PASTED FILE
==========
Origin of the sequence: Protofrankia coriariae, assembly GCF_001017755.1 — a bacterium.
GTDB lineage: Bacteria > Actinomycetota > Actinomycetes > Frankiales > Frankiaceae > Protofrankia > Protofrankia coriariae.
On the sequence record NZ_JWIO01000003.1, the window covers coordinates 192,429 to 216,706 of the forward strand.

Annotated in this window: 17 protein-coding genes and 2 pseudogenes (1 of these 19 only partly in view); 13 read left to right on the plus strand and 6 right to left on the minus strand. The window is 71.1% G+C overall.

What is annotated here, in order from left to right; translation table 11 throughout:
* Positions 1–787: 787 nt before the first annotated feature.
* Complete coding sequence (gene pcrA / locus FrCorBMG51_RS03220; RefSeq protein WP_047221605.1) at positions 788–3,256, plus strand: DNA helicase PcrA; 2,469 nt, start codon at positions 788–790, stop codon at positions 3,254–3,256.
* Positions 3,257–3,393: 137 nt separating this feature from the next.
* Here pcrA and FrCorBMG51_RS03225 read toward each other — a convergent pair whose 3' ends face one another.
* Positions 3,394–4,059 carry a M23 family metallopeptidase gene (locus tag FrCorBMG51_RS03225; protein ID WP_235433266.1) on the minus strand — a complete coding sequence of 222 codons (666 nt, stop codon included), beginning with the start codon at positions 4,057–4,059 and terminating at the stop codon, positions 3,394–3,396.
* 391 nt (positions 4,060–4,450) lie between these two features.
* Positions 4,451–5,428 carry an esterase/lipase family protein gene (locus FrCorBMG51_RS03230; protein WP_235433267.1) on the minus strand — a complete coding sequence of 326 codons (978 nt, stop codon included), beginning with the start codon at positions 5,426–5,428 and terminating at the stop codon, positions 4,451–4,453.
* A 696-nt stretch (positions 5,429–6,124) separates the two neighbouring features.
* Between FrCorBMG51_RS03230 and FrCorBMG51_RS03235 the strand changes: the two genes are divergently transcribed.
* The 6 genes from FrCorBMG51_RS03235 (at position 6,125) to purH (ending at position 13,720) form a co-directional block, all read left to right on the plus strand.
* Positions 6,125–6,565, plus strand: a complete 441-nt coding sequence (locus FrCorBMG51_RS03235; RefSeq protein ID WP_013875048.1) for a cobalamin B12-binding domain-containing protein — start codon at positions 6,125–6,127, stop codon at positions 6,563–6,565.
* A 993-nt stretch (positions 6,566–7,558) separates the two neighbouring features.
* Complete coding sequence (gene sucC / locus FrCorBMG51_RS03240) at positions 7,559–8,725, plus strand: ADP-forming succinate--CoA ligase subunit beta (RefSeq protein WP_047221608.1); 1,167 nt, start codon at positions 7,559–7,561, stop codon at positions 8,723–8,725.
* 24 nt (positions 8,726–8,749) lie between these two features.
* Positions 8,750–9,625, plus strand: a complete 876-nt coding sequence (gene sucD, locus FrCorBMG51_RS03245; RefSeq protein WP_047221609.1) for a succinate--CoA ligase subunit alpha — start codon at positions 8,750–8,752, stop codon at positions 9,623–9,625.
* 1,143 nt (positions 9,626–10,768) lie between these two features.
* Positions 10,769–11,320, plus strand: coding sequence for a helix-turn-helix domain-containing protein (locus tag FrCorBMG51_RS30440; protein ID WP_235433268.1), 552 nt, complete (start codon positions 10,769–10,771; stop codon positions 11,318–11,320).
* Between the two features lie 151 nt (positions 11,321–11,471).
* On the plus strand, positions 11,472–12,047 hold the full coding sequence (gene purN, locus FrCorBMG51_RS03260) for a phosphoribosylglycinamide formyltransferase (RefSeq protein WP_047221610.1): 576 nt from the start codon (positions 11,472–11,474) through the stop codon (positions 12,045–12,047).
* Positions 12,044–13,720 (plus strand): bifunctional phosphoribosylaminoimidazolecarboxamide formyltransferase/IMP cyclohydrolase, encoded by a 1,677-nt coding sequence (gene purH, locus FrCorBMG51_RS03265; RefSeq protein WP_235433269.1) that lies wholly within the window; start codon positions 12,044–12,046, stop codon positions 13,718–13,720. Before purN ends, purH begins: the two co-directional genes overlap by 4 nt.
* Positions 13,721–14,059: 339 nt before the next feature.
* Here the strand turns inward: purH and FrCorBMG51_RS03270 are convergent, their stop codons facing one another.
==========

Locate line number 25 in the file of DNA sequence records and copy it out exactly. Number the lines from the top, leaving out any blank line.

* Positions 12,044–13,720 (plus strand): bifunctional phosphoribosylaminoimidazolecarboxamide formyltransferase/IMP cyclohydrolase, encoded by a 1,677-nt coding sequence (gene purH, locus FrCorBMG51_RS03265; RefSeq protein WP_235433269.1) that lies wholly within the window; start codon positions 12,044–12,046, stop codon positions 13,718–13,720. Before purN ends, purH begins: the two co-directional genes overlap by 4 nt.